17 March 2018 |Aoife O’Riordain | The Independent
“I vowed I’d never become one of them. Those Irish who moved abroad and became more Irish than they’d ever been before. The type who spent weekends crammed into an Irish bar, listening to diddly-eye music, sinking pints of the black stuff, and getting misty-eyed while crooning along to Christy Moore.
Except, then, I did. I’ve jostled with green jerseys while watching a rugby match (I’m not a fan of the sport, really, but you can’t beat the atmosphere). I’ve watched open-mouthed as, in the early hours of Christmas Eve in The Swan in Stockwell, a band of leprechauns stormed the dance floor and stripped to their shamrocked skivvies (and beyond). I’ve even gone to a Christy Moore gig. And crooned along, misty-eyed.
Inflatable leprechauns and Celtic bric-a-brac
But stick me on the Costa del Sol, or in darkest Peru, and I wouldn’t be caught dead in an Irish bar. Many are tacky or old-fashioned, and in no way resemble the “Irish bar” I would frequent back in Dublin or Cork. On times I’ve popped in (to use the loo, I swear!), I normally encounter an inflatable leprechaun or three vying with generic Celtic-style bric-a-brac, and the unmistakable smell of stale Guinness and despair.
Many of my Irish friends agree. Yet Irish bars have endured around the world, some in the most far-flung reaches, from Mongolia to Nepal to Uganda. When Irish bar and restaurant Nuala opened in trendy Shoreditch in London late last year, it was an instant sensation. Who is drinking in them? Irish holidaymakers? The (admittedly large) diaspora? Or everyone else who is charmed by that elusive magic of “the craic”?
Irish pubs are on the map
“Ireland may have a population of just under five million, but there are millions upon millions more of Irish descent worldwide, due in part to the Irish diaspora that peaked in the 1800s,” says Nancy Hoalst-Pullen, professor of geography at Kennesaw State University. She and her colleague, Dr Mark Patterson, have written the National Geographic Atlas of Beer – and they say Irish pubs are very much on the map.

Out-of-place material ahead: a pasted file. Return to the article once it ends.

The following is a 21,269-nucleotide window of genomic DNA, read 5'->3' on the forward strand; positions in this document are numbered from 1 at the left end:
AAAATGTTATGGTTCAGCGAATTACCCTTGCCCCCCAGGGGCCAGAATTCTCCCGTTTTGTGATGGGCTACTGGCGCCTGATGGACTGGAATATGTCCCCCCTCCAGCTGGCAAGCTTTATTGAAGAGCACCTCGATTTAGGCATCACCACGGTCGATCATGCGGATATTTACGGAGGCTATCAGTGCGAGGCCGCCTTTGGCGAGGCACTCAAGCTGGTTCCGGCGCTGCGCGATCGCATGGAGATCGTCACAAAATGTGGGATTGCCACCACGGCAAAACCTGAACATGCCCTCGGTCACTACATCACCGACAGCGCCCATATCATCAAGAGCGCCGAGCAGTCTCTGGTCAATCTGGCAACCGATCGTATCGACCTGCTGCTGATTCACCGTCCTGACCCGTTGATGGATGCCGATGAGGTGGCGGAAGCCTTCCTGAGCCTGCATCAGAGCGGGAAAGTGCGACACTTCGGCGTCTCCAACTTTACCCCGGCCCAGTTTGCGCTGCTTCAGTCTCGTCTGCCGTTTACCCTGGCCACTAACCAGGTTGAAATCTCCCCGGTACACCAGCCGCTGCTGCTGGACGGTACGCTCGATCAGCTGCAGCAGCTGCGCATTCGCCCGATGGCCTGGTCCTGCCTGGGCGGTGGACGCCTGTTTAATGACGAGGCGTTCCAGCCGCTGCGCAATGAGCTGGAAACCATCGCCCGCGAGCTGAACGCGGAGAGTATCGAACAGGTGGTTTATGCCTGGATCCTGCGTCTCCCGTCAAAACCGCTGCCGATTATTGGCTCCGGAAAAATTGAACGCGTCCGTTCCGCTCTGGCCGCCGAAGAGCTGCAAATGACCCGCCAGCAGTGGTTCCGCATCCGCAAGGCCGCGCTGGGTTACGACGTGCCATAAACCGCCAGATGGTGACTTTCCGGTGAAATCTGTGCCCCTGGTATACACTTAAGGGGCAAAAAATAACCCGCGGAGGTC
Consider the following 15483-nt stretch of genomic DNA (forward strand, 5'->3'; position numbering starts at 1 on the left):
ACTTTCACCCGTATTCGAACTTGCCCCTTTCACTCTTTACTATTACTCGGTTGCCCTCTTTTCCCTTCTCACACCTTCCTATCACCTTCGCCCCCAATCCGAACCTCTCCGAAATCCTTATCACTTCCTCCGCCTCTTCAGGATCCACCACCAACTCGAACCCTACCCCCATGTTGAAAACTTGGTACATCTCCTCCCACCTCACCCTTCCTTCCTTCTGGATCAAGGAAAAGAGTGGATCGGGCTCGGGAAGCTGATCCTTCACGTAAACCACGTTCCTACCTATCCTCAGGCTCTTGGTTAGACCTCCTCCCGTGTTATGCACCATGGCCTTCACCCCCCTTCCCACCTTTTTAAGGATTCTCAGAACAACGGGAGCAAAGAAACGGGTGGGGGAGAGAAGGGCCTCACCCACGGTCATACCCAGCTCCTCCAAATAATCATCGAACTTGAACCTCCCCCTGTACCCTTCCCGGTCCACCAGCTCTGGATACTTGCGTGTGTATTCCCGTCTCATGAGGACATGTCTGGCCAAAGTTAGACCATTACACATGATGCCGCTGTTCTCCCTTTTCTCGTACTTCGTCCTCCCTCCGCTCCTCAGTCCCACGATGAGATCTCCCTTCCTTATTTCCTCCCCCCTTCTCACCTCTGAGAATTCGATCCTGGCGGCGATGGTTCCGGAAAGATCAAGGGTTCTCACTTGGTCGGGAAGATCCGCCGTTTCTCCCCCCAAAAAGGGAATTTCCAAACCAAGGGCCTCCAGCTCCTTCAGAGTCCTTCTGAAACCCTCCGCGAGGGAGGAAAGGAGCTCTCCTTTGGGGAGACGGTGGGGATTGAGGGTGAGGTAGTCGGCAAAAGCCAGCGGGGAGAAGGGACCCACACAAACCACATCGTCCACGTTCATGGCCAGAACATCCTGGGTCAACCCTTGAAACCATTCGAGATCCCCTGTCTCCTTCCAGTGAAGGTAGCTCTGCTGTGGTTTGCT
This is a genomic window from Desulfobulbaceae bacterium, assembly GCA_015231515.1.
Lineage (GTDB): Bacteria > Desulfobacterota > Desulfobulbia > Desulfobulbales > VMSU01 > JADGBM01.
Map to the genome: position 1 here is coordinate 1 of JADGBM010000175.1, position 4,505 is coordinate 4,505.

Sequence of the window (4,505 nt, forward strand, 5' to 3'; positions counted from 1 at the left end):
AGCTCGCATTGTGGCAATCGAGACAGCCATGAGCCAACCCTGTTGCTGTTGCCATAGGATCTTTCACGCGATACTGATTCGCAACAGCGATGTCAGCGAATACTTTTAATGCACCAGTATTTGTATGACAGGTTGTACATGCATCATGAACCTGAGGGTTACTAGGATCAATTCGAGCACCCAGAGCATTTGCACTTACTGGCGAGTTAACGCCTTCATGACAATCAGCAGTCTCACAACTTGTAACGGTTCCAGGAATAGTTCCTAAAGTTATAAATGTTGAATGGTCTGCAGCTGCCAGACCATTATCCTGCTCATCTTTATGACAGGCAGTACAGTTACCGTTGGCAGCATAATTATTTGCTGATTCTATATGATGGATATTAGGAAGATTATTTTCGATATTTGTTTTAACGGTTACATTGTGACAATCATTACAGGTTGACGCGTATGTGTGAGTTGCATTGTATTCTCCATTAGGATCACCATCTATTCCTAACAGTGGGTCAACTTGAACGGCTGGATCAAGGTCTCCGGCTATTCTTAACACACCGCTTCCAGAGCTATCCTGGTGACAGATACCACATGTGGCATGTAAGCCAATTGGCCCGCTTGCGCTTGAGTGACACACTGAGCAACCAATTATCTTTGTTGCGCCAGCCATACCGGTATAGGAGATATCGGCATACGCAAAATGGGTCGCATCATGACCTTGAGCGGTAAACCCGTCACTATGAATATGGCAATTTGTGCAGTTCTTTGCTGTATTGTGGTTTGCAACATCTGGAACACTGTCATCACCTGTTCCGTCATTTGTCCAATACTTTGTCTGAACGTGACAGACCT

“It’s really no surprise that with the mass migration of the Irish over the centuries, cultural aspects of home came with them,” says Professor Hoalst-Pullen. “This included the local pub, which for many was a place not only to have a pint, but to celebrate life, mourn loss, talk politics, and share gossip and news.
A place where you can eat and drink and feel at home
“And while the legacy of the public house has been at times commodified, there is reason for that - people want to experience a place where they can eat and drink and feel at home… a place with a particular look and feel that is welcoming, friendly, comfortable, and even reminiscent of a better time.”
Irish pubs often have a few things in common. A “Guinness is Good for You” poster with the traditional toucan image; an olde-worlde till that no one knows how to open.
There’s a good reason they all feel a little familiar: you can order your style of Irish bar in its entirety. Like the Ikea for bars, the Irish Pub Company offers bar owners a menu of styles to choose from, including “Shop Style”, “Victorian Style” or “Modern Irish & Gastro”. The company works in conjunction with The Irish Pub Concept, an advisory resource originally set up by Guinness for people wanting to open their own Irish bar.
An Irish pub in an instant
Donal Balance, of the Irish Pub Concept, argues that while the Irish pubs they work with are curated, they are not inauthentic. “The Irish Pub abroad almost seems a source of embarrassment to Ireland Inc,” he says. “There have been many articles scorning McPubs and the laughable ‘authenticity’ of any pub outside of Ireland. Yet on Tourism Ireland’s site, the two biggest tourism magnets are…wait for it…. yes, pubs and the Guinness Storehouse. A significant driver behind that tourism are the great pubs developed over the past 20 years in 153 countries by hard-working but unpaid and unappreciated ambassadors.”